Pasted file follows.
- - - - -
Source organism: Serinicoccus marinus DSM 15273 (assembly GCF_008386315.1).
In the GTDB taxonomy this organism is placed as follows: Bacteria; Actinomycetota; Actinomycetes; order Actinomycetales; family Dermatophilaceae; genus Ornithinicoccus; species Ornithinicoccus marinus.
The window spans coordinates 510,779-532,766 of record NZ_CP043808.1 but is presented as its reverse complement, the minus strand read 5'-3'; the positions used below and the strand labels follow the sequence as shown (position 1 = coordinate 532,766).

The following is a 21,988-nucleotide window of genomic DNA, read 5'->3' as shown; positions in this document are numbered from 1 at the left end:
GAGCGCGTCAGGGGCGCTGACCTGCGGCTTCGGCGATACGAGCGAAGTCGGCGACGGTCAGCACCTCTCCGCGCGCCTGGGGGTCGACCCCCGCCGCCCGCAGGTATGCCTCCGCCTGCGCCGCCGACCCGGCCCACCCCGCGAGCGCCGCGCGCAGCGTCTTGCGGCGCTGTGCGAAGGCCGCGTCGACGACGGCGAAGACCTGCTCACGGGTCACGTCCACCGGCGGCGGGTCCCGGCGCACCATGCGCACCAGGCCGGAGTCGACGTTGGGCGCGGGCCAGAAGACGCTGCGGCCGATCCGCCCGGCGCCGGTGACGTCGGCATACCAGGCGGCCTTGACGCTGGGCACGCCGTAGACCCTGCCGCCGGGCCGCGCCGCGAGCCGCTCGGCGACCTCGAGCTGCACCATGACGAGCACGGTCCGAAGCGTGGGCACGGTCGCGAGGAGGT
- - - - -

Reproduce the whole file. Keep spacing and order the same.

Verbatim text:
Source organism: Serinicoccus marinus DSM 15273 (assembly GCF_008386315.1).
In the GTDB taxonomy this organism is placed as follows: Bacteria; Actinomycetota; Actinomycetes; order Actinomycetales; family Dermatophilaceae; genus Ornithinicoccus; species Ornithinicoccus marinus.
The window spans coordinates 510,779-532,766 of record NZ_CP043808.1 but is presented as its reverse complement, the minus strand read 5'-3'; the positions used below and the strand labels follow the sequence as shown (position 1 = coordinate 532,766).

The following is a 21,988-nucleotide window of genomic DNA, read 5'->3' as shown; positions in this document are numbered from 1 at the left end:
GAGCGCGTCAGGGGCGCTGACCTGCGGCTTCGGCGATACGAGCGAAGTCGGCGACGGTCAGCACCTCTCCGCGCGCCTGGGGGTCGACCCCCGCCGCCCGCAGGTATGCCTCCGCCTGCGCCGCCGACCCGGCCCACCCCGCGAGCGCCGCGCGCAGCGTCTTGCGGCGCTGTGCGAAGGCCGCGTCGACGACGGCGAAGACCTGCTCACGGGTCACGTCCACCGGCGGCGGGTCCCGGCGCACCATGCGCACCAGGCCGGAGTCGACGTTGGGCGCGGGCCAGAAGACGCTGCGGCCGATCCGCCCGGCGCCGGTGACGTCGGCATACCAGGCGGCCTTGACGCTGGGCACGCCGTAGACCCTGCCGCCGGGCCGCGCCGCGAGCCGCTCGGCGACCTCGAGCTGCACCATGACGAGCACGGTCCGAAGCGTGGGCACGGTCGCGAGGAGGT